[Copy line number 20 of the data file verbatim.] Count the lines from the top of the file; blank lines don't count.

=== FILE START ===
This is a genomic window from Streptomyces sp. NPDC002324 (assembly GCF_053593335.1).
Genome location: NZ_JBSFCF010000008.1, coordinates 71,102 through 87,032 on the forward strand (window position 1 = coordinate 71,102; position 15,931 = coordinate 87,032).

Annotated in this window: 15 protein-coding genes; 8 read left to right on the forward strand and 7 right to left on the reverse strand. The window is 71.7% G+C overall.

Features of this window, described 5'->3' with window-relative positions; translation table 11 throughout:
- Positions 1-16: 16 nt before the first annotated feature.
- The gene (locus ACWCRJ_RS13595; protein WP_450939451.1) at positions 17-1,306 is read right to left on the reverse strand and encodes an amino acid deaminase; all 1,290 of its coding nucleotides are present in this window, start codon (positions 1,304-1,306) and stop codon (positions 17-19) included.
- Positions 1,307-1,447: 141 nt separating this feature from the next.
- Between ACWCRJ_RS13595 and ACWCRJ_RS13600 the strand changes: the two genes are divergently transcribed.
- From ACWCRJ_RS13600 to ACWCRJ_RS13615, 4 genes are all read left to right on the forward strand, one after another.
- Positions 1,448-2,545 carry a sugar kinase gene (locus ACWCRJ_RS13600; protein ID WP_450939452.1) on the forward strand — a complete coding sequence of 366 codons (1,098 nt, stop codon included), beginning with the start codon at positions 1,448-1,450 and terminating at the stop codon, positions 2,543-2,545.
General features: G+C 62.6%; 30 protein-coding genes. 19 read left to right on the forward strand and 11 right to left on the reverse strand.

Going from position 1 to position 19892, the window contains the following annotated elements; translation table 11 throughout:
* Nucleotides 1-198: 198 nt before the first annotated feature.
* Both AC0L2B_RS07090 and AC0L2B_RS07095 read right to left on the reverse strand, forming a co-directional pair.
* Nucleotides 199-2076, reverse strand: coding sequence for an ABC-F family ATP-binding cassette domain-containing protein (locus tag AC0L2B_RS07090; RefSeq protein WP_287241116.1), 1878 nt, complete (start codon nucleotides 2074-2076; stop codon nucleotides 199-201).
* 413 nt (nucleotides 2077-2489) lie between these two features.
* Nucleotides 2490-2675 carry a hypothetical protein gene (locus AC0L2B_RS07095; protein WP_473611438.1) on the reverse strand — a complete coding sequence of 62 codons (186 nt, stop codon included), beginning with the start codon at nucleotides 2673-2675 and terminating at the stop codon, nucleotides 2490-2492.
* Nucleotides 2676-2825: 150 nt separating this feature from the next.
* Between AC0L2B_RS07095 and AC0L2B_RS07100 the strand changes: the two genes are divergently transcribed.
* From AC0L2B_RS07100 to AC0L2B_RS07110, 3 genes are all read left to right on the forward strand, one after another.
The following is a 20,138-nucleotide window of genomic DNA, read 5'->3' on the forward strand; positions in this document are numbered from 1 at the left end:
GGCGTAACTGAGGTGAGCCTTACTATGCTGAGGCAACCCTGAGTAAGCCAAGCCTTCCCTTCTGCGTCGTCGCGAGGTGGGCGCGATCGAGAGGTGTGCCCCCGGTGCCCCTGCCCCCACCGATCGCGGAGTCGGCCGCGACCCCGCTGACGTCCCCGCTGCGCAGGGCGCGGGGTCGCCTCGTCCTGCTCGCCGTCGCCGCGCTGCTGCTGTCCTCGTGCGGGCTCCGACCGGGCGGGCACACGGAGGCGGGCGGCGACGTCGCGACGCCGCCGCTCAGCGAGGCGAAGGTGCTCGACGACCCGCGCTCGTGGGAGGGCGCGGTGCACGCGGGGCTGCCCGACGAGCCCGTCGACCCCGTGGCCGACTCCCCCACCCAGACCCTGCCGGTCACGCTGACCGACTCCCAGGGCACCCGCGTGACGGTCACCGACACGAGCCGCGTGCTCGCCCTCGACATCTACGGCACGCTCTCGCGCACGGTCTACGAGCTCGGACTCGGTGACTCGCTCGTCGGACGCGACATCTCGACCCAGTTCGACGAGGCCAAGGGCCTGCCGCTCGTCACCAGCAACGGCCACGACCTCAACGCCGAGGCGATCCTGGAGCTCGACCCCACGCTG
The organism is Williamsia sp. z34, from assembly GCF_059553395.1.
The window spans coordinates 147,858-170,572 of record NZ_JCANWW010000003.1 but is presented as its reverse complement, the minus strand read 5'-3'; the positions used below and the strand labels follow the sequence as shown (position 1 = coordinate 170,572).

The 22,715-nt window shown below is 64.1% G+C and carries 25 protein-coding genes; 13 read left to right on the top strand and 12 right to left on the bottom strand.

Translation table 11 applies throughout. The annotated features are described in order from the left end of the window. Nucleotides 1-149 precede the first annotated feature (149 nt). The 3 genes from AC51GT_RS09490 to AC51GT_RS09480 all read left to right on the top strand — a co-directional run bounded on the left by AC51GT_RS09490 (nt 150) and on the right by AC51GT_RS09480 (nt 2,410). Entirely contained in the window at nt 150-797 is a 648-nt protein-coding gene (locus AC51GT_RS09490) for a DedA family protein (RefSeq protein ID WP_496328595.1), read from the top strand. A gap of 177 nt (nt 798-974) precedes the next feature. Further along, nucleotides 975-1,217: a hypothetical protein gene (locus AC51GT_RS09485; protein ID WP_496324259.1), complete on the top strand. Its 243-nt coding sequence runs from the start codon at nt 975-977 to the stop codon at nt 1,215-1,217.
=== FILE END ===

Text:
* From AC0L2B_RS07100 to AC0L2B_RS07110, 3 genes are all read left to right on the forward strand, one after another.